Select a city to read more about it and the poet it picked for its projection.
 
 
 
 
 
 
The city of Reykjavík became the fifth UNESCO City of Literature in August 2011, the first non-English speaking city to join the Cities of Literature Network.

Reykjavík is Iceland’s only city, and as such it plays a vital role in Iceland’s cultural life. It contains Iceland’s main cultural institutions, boasts a flourishing arts scene and is renowned as a creative city with a diverse range of cultural happenings and dynamic grassroots activities.

Most of the country’s writers live in the city, and it also provides the setting for the majority of contemporary Icelandic literature.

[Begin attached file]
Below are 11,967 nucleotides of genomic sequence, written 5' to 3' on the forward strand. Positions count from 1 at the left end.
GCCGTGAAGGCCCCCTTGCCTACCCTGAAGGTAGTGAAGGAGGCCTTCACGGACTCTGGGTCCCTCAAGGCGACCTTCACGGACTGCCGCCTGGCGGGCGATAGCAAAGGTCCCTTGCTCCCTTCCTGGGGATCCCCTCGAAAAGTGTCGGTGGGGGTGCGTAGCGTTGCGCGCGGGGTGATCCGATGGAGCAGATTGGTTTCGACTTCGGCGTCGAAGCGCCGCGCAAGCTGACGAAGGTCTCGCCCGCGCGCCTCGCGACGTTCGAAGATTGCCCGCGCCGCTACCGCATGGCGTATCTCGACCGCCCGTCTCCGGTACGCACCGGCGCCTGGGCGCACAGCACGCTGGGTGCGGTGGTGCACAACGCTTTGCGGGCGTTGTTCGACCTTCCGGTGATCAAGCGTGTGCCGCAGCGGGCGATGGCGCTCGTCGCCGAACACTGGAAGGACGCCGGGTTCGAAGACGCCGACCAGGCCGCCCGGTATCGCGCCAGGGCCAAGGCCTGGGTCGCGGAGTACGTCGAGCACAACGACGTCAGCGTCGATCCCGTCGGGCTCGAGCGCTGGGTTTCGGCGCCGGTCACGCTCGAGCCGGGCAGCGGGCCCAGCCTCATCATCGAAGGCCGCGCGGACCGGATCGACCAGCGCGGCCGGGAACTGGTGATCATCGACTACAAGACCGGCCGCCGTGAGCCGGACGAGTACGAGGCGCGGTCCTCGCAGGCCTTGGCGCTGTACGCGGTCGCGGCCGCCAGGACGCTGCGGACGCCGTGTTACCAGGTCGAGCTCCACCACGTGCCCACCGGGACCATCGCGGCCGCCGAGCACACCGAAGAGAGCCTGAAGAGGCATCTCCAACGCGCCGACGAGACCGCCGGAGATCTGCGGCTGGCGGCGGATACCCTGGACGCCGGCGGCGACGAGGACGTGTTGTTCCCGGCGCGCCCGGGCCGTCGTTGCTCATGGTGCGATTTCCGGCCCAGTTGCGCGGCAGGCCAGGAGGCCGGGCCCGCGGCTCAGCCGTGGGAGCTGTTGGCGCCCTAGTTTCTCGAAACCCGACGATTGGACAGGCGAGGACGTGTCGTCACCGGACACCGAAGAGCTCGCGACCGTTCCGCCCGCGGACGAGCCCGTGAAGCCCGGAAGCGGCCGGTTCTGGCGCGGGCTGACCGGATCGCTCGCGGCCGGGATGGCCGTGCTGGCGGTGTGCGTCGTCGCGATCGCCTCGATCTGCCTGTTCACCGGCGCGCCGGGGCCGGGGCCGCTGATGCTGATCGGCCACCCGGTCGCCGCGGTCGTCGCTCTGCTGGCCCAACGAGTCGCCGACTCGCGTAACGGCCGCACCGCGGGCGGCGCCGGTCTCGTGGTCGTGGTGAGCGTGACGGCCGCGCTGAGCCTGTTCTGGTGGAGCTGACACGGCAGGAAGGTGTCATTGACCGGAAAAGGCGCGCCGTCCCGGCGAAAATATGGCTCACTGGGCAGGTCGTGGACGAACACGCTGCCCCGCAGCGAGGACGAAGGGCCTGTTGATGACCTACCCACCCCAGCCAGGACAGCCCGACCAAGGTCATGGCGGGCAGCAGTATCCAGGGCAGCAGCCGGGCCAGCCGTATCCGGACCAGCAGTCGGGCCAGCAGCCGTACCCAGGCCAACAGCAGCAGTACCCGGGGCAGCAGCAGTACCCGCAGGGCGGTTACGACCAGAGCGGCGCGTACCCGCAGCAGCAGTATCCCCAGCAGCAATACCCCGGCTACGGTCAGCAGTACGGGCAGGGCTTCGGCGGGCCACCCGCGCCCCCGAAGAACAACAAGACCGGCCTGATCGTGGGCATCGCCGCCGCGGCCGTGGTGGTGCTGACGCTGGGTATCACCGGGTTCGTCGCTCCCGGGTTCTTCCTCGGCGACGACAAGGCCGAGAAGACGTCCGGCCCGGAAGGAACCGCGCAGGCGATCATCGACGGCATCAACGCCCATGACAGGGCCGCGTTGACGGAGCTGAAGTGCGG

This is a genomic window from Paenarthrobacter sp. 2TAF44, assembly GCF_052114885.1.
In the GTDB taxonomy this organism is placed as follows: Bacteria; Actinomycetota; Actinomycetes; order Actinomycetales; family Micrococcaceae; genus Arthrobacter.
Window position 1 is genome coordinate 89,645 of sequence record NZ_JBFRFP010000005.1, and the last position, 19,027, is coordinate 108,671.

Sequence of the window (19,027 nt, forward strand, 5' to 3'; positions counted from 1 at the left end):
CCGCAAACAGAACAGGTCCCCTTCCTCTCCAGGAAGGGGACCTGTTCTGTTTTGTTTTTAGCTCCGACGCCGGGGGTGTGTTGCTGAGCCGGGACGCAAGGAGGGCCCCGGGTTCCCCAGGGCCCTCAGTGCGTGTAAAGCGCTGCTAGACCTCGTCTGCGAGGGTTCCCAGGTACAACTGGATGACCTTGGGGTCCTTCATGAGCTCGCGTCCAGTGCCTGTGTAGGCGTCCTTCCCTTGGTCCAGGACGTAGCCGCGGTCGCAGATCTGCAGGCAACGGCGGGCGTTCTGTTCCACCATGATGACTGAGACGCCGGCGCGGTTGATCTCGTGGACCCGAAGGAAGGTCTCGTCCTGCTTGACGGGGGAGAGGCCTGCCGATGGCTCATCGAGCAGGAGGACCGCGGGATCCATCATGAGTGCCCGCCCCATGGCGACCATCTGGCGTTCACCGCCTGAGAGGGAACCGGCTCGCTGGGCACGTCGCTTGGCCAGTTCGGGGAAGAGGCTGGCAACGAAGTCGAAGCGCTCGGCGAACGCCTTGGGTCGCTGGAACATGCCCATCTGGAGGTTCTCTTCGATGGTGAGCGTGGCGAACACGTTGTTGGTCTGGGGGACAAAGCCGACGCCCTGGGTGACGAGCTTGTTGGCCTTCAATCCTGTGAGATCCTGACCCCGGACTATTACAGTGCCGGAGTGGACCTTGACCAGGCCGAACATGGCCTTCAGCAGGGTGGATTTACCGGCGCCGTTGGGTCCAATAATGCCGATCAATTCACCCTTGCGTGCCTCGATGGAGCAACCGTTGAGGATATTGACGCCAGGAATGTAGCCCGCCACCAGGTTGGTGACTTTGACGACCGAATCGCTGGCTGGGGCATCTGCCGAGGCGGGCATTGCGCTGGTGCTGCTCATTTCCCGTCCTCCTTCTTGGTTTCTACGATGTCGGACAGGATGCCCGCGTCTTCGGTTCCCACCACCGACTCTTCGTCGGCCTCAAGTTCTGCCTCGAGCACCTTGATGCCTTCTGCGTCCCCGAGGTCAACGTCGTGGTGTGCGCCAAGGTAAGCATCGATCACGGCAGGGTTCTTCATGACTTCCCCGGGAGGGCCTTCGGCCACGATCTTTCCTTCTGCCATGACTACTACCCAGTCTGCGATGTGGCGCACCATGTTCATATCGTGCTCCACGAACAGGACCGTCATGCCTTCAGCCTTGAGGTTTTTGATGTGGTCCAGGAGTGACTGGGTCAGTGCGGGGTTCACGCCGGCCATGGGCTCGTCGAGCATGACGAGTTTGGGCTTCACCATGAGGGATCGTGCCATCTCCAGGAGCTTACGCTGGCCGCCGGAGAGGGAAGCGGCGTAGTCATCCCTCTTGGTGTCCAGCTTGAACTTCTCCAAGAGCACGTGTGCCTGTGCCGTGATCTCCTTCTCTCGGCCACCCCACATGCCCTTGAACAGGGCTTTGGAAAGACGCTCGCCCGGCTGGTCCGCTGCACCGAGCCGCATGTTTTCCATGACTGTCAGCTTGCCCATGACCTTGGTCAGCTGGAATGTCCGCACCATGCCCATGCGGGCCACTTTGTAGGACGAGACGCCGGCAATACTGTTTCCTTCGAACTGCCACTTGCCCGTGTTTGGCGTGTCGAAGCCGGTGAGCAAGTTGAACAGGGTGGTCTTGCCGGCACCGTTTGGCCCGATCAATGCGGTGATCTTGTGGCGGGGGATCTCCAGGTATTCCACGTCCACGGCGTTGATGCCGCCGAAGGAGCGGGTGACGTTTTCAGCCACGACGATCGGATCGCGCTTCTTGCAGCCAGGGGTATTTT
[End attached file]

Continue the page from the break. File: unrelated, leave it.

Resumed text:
Gerður Kristný was born in 1970 and writes in Icelandic. Her poem ‘Night’ was translated by Victoria Cribb and the projection of her poem in Krakow can be seen below.

Gerður is a leading poet in Iceland today, in terms of both critical acclaim and popularity. In 2010 she won the Icelandic Literature Award with her book of poetry Blóðhófnir (Bloodhoof), based on a Nordic myth told in the Eddic poem Skírnismál – the book was also nominated for the Nordic Council Literature Prize in 2011. Her work has been widely translated.

Her poem will be on show during the evening of International Women’s Day 2016.

 

 

 

As you fall asleep
your arms slide apart
no shelter there for me now
the hatches burst
and the sea breaks through

– Gerður Kristný,
     Reykjavik